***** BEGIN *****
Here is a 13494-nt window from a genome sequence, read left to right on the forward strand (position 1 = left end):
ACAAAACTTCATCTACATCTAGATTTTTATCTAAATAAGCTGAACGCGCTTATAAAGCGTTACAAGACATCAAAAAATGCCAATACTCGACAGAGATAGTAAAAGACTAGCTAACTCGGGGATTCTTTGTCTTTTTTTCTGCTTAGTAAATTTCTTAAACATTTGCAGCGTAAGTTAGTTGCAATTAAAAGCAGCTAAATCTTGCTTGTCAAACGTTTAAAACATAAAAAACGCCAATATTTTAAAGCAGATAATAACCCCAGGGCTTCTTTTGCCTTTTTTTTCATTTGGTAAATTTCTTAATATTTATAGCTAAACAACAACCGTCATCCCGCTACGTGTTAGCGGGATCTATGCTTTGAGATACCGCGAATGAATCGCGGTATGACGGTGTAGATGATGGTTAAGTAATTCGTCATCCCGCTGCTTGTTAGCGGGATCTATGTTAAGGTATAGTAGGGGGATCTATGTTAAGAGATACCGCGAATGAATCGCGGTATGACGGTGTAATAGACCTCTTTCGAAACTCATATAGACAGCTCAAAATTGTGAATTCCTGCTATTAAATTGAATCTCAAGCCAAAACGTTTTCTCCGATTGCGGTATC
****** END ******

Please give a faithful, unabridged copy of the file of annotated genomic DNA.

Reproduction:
Here is a 13494-nt window from a genome sequence, read left to right on the forward strand (position 1 = left end):
ACAAAACTTCATCTACATCTAGATTTTTATCTAAATAAGCTGAACGCGCTTATAAAGCGTTACAAGACATCAAAAAATGCCAATACTCGACAGAGATAGTAAAAGACTAGCTAACTCGGGGATTCTTTGTCTTTTTTTCTGCTTAGTAAATTTCTTAAACATTTGCAGCGTAAGTTAGTTGCAATTAAAAGCAGCTAAATCTTGCTTGTCAAACGTTTAAAACATAAAAAACGCCAATATTTTAAAGCAGATAATAACCCCAGGGCTTCTTTTGCCTTTTTTTTCATTTGGTAAATTTCTTAATATTTATAGCTAAACAACAACCGTCATCCCGCTACGTGTTAGCGGGATCTATGCTTTGAGATACCGCGAATGAATCGCGGTATGACGGTGTAGATGATGGTTAAGTAATTCGTCATCCCGCTGCTTGTTAGCGGGATCTATGTTAAGGTATAGTAGGGGGATCTATGTTAAGAGATACCGCGAATGAATCGCGGTATGACGGTGTAATAGACCTCTTTCGAAACTCATATAGACAGCTCAAAATTGTGAATTCCTGCTATTAAATTGAATCTCAAGCCAAAACGTTTTCTCCGATTGCGGTATC